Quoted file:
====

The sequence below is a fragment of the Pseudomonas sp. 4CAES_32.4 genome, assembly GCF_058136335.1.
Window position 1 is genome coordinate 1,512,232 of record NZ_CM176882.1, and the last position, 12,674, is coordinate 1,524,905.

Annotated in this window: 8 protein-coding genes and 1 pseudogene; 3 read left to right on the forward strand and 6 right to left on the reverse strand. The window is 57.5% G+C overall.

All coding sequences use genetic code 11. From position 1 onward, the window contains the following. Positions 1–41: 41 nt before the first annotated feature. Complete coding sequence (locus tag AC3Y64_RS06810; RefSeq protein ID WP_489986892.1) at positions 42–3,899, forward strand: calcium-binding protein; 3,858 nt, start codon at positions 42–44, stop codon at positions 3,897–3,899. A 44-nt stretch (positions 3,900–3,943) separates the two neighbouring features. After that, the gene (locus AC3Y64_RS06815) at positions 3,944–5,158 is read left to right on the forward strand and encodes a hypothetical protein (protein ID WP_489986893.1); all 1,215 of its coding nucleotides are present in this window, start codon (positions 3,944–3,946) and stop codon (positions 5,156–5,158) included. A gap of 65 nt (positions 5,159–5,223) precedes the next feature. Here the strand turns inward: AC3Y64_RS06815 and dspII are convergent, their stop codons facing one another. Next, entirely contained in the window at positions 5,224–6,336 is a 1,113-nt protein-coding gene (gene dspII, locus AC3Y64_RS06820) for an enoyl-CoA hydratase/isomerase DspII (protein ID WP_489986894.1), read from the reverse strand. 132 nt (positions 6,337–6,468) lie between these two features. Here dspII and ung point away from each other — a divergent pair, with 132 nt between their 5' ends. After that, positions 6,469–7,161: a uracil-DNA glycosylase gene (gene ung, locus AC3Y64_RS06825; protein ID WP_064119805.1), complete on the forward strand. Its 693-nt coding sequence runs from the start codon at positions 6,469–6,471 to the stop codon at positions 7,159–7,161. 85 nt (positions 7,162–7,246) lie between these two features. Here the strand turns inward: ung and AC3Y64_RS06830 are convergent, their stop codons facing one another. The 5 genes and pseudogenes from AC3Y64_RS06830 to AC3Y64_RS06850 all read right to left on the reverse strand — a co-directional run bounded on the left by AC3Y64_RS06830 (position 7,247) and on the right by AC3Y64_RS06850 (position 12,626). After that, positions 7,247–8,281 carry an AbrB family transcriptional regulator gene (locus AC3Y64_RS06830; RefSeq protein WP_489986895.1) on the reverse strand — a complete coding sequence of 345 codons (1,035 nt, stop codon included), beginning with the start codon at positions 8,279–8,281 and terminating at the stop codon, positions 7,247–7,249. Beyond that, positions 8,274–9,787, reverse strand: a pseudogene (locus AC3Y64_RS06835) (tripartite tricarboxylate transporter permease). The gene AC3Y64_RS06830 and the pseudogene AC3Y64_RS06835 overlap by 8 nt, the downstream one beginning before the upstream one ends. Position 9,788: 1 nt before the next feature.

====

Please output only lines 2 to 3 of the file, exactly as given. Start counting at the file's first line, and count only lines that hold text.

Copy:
Window position 1 is genome coordinate 1,512,232 of record NZ_CM176882.1, and the last position, 12,674, is coordinate 1,524,905.

Annotated in this window: 8 protein-coding genes and 1 pseudogene; 3 read left to right on the forward strand and 6 right to left on the reverse strand. The window is 57.5% G+C overall.